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Medieval bathrooms reveal that people were infested with parasites back then 

By Elizabeth Rayne
toilet paper

What could you possibly find in a toilet that’s been out of order for hundreds of years? Some ghastly things might be hiding in there, and it’s not what you might think.

There were obviously no porcelain seats or advanced plumbing in latrines 800 years ago. You went, and countless others went after you, unknowingly leaving behind evidence of what was crawling in an entire community’s guts. Think of all those TV commercials that relentlessly insist on probiotics for gut health. Probiotics might be trending, whether in pill or yogurt form, but they do help balance the intestinal microbiome—everything that lives in your guts. Scientists have now been able to find out what was lurking in the microbiomes of two cities during the 14th and 15th centuries, and it’s ugly.

Parasites thrive when you don’t have proper sanitation. The Middle Ages spawned the bubonic plague, so it has nowhere near the cleanest reputation in history. Cesspits from Jerusalem and Riga, Latvia are giving us a closer look the microbiomes of pre-industrial agricultural societies that might be able to provide insight into our own insides. While industrialization has been associated with inflammatory bowel disease, food allergies and obesity, microbial DNA in coprolites (fossilized feces) recovered from long-abandoned latrines has revealed that Medieval human microbiomes were plagued by parasites.

“Together, these findings provide a first glimpse into the rich prokaryotic and eukaryotic intestinal flora of pre-industrial agricultural populations, which may give a better context for interpreting the health of modern microbiomes,” said Kirsten Bos, a specialist in ancient bacterial DNA from the Max Planck Institute, who recently co-led a study published in Philosophical Transactions of the Royal Society B.

Gnarly things revealed themselves under the (literal) microscope. The eggs of parasitic worms were easily detected with microscopic analysis, but there were other gut microbes impossible to make out. This is where aDNA (ancient DNA) analysis came in. Surprisingly, there was much that had been preserved in centuries-old latrine gunk, including both beneficial and harmful bacteria, protozoa, fungi, and, of course, parasitic worms. Some of the parasites identified were protozoans Entamoeba hystolitica and Giardia duodenalis along with whipworm, roundworm, two species of tapeworm.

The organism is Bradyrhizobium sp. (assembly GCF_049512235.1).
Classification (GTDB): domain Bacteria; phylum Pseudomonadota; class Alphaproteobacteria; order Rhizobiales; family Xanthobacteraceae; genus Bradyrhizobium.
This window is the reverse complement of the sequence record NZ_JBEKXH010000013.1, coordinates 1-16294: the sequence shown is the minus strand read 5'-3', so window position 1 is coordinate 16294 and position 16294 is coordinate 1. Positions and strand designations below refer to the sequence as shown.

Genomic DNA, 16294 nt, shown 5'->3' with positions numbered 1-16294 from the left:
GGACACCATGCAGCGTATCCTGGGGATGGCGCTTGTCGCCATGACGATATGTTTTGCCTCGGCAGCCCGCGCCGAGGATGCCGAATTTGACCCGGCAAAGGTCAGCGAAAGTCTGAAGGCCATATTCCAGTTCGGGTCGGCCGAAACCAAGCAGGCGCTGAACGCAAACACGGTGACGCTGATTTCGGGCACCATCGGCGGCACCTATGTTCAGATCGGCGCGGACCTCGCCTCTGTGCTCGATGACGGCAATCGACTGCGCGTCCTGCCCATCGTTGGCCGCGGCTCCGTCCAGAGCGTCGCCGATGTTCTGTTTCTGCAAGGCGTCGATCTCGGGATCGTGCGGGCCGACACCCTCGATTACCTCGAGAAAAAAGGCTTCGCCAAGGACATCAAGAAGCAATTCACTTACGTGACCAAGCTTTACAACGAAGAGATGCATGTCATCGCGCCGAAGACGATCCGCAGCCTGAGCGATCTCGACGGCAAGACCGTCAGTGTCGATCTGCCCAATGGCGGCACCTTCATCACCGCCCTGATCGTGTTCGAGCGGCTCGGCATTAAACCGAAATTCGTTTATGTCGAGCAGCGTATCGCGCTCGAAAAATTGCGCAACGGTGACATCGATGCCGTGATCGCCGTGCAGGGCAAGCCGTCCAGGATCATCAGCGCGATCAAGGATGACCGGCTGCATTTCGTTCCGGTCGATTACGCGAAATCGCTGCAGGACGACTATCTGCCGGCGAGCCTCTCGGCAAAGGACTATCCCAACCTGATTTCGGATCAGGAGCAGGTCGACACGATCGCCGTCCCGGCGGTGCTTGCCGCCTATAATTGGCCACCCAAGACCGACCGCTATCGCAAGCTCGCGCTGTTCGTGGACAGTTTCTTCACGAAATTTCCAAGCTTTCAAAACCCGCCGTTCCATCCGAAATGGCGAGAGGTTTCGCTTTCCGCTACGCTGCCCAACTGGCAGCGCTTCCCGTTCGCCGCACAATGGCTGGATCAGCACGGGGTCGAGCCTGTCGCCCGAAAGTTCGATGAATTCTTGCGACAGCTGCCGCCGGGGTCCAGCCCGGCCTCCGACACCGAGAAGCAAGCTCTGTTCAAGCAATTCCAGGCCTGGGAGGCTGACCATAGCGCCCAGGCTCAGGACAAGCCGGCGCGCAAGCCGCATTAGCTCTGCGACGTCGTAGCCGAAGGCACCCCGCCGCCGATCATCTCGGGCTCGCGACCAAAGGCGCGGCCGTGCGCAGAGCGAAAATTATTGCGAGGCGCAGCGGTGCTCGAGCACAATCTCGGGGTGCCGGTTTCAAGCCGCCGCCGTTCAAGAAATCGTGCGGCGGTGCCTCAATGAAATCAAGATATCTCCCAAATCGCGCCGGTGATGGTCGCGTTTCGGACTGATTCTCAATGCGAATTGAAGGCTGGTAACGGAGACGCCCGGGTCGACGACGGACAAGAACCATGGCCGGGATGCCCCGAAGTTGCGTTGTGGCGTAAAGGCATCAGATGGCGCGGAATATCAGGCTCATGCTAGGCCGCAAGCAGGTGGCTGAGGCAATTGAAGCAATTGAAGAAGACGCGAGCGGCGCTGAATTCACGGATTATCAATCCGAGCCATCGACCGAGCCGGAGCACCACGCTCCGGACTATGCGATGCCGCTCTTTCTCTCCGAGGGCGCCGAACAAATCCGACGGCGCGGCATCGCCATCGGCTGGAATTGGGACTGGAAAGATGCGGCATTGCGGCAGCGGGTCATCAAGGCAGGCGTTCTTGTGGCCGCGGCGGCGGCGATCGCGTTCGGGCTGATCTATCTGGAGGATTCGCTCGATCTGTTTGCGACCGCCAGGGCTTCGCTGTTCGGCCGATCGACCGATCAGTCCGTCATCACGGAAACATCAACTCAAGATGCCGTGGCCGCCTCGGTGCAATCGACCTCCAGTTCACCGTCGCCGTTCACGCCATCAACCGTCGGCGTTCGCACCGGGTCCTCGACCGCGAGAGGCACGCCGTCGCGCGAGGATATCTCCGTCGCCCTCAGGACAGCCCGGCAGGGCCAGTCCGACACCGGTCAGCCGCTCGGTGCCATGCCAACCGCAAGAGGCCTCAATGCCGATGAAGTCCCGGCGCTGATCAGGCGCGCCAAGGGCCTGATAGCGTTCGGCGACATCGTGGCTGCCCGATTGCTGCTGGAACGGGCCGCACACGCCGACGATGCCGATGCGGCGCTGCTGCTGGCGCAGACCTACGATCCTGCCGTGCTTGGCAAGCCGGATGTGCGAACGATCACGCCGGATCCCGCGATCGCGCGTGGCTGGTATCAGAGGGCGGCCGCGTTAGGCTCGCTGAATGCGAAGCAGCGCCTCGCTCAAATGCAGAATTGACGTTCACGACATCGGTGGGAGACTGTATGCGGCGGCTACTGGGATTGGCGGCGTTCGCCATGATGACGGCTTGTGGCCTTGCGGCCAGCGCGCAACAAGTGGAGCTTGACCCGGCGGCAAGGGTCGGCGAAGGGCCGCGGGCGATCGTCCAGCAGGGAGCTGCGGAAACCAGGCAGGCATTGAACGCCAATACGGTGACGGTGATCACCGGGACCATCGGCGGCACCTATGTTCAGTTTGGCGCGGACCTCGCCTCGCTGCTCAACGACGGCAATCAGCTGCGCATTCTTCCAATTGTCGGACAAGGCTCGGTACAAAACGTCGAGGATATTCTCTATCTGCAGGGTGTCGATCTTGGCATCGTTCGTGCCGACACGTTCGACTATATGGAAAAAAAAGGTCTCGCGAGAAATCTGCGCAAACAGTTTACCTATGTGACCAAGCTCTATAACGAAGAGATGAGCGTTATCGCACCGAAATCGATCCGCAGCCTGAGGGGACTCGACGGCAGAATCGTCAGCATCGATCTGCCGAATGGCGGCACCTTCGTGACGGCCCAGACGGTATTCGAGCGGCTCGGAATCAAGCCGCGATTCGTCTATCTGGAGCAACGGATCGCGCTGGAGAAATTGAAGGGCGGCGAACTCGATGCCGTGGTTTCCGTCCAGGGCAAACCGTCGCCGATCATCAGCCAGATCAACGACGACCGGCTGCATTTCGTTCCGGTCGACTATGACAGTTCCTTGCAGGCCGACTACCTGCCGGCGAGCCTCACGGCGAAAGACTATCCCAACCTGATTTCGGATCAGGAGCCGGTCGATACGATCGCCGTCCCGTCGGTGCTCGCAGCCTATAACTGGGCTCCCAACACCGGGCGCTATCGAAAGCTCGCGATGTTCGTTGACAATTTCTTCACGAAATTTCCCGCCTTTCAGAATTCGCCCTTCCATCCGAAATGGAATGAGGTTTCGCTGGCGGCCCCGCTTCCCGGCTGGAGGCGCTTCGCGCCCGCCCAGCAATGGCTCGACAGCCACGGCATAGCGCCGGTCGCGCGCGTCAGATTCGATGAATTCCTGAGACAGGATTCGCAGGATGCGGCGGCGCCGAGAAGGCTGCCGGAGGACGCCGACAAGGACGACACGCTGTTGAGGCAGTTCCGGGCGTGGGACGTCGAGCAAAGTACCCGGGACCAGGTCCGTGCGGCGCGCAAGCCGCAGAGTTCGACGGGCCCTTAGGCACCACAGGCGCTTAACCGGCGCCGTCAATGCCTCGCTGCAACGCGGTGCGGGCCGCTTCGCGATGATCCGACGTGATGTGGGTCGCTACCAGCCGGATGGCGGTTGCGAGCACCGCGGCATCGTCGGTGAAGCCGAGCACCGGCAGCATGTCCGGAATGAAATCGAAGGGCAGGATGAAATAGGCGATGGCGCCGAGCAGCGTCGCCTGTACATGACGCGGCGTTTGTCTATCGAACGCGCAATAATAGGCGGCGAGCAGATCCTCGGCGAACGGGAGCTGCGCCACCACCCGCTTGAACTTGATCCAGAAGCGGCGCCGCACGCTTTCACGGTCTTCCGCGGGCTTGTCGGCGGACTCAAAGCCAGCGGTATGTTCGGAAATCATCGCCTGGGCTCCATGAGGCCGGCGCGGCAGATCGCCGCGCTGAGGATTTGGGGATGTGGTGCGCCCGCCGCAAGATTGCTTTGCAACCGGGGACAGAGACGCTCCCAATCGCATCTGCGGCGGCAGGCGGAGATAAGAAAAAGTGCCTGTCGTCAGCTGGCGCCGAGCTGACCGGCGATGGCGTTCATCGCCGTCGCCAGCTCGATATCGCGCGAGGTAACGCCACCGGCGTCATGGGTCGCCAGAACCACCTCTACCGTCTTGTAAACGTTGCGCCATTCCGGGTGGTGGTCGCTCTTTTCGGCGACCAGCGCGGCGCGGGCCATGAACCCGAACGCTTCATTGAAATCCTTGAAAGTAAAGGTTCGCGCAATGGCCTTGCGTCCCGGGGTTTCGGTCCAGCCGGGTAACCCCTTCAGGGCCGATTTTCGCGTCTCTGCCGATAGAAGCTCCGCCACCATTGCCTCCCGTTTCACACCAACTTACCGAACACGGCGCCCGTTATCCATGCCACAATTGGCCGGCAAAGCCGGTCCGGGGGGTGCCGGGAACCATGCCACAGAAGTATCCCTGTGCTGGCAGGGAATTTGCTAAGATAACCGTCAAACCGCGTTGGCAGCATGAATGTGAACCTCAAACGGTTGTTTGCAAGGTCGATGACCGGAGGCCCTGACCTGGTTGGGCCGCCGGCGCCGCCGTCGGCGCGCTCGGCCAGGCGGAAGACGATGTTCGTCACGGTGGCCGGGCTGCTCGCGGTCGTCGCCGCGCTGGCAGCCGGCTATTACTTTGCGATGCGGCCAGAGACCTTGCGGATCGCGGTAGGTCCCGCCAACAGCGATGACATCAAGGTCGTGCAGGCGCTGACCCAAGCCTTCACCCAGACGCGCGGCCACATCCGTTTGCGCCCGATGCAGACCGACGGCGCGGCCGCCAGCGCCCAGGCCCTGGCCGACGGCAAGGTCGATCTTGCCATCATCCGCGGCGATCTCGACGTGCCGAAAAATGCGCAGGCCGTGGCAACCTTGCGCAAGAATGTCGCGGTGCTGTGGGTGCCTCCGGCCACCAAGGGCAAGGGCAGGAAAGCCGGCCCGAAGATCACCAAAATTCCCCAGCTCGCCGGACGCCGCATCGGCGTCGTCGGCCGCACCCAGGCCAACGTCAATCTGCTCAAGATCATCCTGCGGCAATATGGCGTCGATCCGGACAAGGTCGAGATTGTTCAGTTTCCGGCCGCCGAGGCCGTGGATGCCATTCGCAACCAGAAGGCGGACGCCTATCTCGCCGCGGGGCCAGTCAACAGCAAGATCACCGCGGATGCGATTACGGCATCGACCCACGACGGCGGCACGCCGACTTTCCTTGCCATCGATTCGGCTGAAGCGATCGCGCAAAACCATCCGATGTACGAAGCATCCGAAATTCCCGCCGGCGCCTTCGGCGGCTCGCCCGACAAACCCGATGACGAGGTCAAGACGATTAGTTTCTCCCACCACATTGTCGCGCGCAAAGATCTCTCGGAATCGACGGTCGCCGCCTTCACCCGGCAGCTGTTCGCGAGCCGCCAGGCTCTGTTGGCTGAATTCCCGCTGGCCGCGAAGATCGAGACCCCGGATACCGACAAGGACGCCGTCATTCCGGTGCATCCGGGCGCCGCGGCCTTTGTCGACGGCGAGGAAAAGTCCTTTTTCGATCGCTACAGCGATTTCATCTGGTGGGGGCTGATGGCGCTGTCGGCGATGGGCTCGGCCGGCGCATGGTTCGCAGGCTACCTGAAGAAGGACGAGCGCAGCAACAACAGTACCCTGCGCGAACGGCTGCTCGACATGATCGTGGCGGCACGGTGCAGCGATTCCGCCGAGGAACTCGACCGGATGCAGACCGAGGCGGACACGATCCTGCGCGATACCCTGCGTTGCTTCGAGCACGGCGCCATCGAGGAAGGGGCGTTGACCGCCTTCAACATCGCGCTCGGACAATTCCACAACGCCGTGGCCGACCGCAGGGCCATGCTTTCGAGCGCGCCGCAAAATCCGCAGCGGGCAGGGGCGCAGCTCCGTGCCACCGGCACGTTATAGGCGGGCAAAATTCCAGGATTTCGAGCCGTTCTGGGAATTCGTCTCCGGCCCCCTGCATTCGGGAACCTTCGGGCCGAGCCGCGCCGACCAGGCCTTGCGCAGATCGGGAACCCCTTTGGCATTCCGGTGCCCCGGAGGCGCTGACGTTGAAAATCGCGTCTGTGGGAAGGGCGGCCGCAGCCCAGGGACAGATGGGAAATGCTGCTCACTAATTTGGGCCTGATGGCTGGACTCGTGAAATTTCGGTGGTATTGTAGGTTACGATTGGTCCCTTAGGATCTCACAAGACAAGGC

“Impressively, DNA preservation extends beyond molecules protected within resilient physical structures such as parasite eggs,” Bos said. “Signals of gut flora are detectable, though microbial content is heavily influenced by depositional context.” 

Being infected with E. hystolitica feels like food poisoning, but is easily squashed by antibiotics. T. trichiura or human whipworm is food poisoning on steroids. These tiny monsters chew away at intestinal tissue and lay their eggs in the colon before exiting with the stool and getting flushed. Those eggs hatch into more worms, which perpetuate the cycle by mating and laying eggs before they go down the drain. The creepy sensation of something gnawing at your guts should not be ignored, and they can even cause cysts in the intestine if too many of them are partying in there. The only way to exterminate these things is a combination of powerful anti-parasitics that make you feel zombified.*

Meaning, people who lived during the Middle Ages must have really suffered without modern medicine, having to rely on tonics and elixirs that were mostly snake oil.

The most reliable method of unearthing parasites was morphology. Being able to see parasitic worms or their eggs made them immediately obvious, though some species lay extremely similar eggs. Even then, the scientists may have not gotten the most accurate read on which of these parasites were the most common because some eggs are extremely fragile and cannot survive so many centuries sitting at the bottom of what once passed for a toilet.

Visibility was out of the question for eukaryotic pathogens. Eurkaryotes are microbes whose cell structure includes a nucleus with a membrane. Such pathogenic organisms, like protozoa, could not be seen with light microscopy, so the research team had to rely on genetic data. What may be surprising is that there was no more of any bacterial gut species in one city than the other. Non-parasitic Ruminococcus bromii, which break down starch in the colon, were the most common bacteria found across microbiomes. This could either mean that they were really abundant or that other species with higher populations could have broken down over time.

“It is plausible that DNA fragments of eukaryotic parasites…were not identifiable using current databases, because they belong to portions of the genome that have not yet been assembled,” Bos said.

Medieval microbiomes also turned out to be very different from modern human microbiomes. When you start cooking your food more thoroughly and spraying disinfectant all over the place, not to mention getting caught in the fast food trap we are all susceptible to, things inside are going to change. Further study of both these and other cesspits could tell us past habits that could possibly help with the most pervasive gut issues we face now.

So, should you listen to those commercials and take a probiotic? There is actually no definite answer for that, but to escape parasites, be sure to check reviews on questionable restaurants and send back anything that looks suspicious.